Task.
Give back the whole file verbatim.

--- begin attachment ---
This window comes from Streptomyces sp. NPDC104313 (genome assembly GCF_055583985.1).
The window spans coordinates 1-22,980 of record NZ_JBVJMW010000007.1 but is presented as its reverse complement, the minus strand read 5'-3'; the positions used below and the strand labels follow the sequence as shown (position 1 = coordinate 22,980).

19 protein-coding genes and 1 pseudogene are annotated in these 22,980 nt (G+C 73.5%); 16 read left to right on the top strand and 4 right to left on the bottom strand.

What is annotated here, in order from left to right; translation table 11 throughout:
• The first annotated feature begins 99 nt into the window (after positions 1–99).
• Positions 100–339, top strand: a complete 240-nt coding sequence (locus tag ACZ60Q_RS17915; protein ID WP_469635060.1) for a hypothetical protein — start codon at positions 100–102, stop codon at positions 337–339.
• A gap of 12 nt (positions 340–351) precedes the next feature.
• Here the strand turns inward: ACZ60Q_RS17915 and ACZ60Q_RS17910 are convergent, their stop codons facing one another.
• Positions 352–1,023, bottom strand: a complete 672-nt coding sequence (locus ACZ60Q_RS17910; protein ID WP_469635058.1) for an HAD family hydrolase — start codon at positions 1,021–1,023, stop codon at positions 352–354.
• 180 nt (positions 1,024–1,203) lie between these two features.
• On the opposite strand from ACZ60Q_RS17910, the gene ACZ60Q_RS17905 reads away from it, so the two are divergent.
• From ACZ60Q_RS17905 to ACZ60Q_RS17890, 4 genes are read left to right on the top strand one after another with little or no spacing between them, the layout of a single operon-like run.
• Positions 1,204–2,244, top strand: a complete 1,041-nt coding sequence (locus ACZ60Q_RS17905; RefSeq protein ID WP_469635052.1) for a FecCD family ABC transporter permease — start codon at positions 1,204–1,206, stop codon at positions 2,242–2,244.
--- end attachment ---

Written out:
This window comes from Streptomyces sp. NPDC104313 (genome assembly GCF_055583985.1).
The window spans coordinates 1-22,980 of record NZ_JBVJMW010000007.1 but is presented as its reverse complement, the minus strand read 5'-3'; the positions used below and the strand labels follow the sequence as shown (position 1 = coordinate 22,980).

19 protein-coding genes and 1 pseudogene are annotated in these 22,980 nt (G+C 73.5%); 16 read left to right on the top strand and 4 right to left on the bottom strand.

What is annotated here, in order from left to right; translation table 11 throughout:
• The first annotated feature begins 99 nt into the window (after positions 1–99).
• Positions 100–339, top strand: a complete 240-nt coding sequence (locus tag ACZ60Q_RS17915; protein ID WP_469635060.1) for a hypothetical protein — start codon at positions 100–102, stop codon at positions 337–339.
• A gap of 12 nt (positions 340–351) precedes the next feature.
• Here the strand turns inward: ACZ60Q_RS17915 and ACZ60Q_RS17910 are convergent, their stop codons facing one another.
• Positions 352–1,023, bottom strand: a complete 672-nt coding sequence (locus ACZ60Q_RS17910; protein ID WP_469635058.1) for an HAD family hydrolase — start codon at positions 1,021–1,023, stop codon at positions 352–354.
• 180 nt (positions 1,024–1,203) lie between these two features.
• On the opposite strand from ACZ60Q_RS17910, the gene ACZ60Q_RS17905 reads away from it, so the two are divergent.
• From ACZ60Q_RS17905 to ACZ60Q_RS17890, 4 genes are read left to right on the top strand one after another with little or no spacing between them, the layout of a single operon-like run.
• Positions 1,204–2,244, top strand: a complete 1,041-nt coding sequence (locus ACZ60Q_RS17905; RefSeq protein ID WP_469635052.1) for a FecCD family ABC transporter permease — start codon at positions 1,204–1,206, stop codon at positions 2,242–2,244.